GENERAL SYMPTOMS OF SNAKEBITE:
Hemoglobinuria caused by intravascular hemolysis. Red colour urine
Hematuria or havingpassed dark brown/black urine.
Oliguria is defined as a urine output that is less than 1 mL/kg/h in infants, less than 0.5 mL/kg/h in children, and less than 400 mL or 500 mL per 24h in adults – this equals 17 or 21 mL/hour.
Blisters-resulting in the accumulation of a proteinaceous fluid as a consequence of the collection of woundexudate.
Urticaria- Some people develop skin rashes triggered by the reaction of ASV after its administration; the skin becomes itchy, raised, red or skin-coloured.
Ptosis– is the drooping or falling of the upper eyelid.
Haemoptysis is the coughing of blood.
Haematemesis is the vomiting of blood. It is caused from the internal bleeding after from the gastrointestinal tract by the effect of haemotoxic venom of Russell’s viper.
Dysphagia is the medical term for swallowing difficulties. Some people with dysphagia have problems swallowing certain foods or liquids, while others can’t swallow at all.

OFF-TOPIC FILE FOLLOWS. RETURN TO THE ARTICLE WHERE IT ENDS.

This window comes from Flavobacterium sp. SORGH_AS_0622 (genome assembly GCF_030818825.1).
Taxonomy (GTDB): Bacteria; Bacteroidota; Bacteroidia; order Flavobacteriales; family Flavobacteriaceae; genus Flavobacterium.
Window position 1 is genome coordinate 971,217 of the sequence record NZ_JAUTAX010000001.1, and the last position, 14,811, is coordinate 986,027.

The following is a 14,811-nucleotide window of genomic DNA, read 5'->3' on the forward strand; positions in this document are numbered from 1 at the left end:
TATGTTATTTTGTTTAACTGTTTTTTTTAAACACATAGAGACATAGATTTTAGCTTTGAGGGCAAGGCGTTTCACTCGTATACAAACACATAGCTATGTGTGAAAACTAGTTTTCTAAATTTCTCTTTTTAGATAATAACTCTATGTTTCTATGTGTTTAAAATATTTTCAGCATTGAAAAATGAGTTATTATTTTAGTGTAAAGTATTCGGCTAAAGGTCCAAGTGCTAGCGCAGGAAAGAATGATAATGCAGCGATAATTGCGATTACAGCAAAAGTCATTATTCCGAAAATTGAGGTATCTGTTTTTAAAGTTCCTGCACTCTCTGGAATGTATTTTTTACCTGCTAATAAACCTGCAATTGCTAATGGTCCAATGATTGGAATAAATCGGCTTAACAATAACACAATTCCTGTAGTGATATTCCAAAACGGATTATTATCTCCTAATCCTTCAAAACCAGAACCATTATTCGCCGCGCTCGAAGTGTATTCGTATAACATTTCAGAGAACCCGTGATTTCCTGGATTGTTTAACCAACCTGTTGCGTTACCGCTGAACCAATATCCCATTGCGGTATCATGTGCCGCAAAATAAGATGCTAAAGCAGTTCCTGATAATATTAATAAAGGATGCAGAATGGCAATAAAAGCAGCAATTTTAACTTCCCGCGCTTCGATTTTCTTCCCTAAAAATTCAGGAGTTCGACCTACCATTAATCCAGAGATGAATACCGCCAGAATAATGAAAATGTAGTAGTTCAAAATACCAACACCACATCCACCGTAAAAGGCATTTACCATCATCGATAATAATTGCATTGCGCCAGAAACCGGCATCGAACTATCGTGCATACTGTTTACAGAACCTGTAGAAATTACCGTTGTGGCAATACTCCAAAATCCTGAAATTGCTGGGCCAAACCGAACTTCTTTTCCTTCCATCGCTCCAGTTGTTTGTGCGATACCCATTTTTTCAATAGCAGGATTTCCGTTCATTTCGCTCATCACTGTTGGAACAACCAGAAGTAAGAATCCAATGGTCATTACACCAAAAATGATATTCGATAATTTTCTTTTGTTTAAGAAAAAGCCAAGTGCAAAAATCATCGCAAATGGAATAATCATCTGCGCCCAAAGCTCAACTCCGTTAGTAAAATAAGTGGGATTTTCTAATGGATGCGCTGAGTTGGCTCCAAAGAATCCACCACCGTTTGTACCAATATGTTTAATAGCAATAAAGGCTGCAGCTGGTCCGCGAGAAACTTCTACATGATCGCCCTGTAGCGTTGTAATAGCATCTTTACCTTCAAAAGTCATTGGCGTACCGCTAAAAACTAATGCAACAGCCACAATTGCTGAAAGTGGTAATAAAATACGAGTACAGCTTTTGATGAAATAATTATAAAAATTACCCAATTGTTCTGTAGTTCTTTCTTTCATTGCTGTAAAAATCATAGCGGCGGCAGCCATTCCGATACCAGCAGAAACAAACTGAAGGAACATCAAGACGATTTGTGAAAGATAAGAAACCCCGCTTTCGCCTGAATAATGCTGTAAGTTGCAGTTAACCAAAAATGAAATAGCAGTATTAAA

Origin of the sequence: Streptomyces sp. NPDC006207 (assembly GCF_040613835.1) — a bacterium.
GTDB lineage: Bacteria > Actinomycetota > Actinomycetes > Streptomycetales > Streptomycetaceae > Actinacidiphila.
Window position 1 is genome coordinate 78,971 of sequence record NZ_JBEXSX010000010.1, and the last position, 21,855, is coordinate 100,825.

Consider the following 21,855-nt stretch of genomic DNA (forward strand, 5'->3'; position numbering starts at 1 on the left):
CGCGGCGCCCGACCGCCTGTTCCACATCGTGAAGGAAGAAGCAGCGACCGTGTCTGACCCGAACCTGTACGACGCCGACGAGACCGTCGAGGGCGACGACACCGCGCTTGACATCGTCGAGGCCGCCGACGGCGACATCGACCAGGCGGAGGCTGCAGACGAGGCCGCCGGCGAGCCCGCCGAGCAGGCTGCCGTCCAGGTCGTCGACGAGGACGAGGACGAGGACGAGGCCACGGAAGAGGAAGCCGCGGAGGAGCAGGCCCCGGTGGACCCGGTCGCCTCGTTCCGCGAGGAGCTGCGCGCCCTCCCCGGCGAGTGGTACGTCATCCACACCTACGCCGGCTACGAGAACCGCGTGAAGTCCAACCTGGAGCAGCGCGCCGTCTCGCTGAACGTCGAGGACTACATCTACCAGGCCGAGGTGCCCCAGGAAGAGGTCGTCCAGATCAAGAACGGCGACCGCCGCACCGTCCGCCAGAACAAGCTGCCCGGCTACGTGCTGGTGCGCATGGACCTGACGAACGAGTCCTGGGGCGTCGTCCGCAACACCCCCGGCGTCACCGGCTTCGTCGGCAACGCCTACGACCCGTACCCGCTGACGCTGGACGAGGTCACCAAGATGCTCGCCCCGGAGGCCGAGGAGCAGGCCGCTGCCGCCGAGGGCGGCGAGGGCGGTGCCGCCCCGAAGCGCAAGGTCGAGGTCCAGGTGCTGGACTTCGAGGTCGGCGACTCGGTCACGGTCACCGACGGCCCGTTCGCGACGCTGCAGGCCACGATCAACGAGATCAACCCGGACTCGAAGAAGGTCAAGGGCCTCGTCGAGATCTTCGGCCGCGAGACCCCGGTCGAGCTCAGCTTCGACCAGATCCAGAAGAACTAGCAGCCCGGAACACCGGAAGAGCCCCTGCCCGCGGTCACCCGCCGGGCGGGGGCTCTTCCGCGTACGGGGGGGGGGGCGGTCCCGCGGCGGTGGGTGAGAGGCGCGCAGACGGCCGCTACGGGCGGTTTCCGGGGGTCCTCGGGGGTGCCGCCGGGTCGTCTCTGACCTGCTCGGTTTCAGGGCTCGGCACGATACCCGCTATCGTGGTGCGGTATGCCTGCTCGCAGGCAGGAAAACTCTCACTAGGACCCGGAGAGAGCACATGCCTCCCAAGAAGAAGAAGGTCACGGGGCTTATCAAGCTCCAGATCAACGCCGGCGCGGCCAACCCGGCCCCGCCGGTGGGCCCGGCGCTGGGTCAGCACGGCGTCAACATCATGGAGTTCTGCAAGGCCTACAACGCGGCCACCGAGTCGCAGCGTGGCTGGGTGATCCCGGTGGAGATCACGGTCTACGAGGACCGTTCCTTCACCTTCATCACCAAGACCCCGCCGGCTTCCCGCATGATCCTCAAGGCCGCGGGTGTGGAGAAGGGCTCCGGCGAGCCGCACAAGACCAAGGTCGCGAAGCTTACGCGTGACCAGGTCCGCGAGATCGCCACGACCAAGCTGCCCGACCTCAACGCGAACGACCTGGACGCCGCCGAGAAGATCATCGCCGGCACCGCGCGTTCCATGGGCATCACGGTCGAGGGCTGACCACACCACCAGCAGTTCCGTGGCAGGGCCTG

Cellulitis: A common and potentially serious bacterial skin infection. There is swelling of cells. Caused due to the anaerobic bacteria present in the snake’s mouth.
Pulmonary edema: Pulmonary edema is a fatal manifestation of snakebites and can occur with both viper and elapid bites.Pulmonary edema is a condition caused by excess fluid in the lungs. This fluid collects in the numerous air sacs in the lungs, making it difficult to breathe.
To know about the general signs & symptoms of venomous snakebite, many good articles are freely available online —
- WHO, Regional Office for South-East Asia. 2005. Guidelines for the clinical management of snake bites in the South-East Asia Region.
- WHO, Regional Office for South-East Asia. 2010. Guidelines for the management of snake-bites.
- WHO, Regional Office for South-East Asia. 2016. Guidelines for the management of snakebites, 2nd ed. WHO Regional Office for South-East Asia.
- Warrell et al. 2013. New approaches & technologies of venomics to meet the challenge of human envenoming by snakebites in India. Indian J Med Res.; 138(1): 38–59.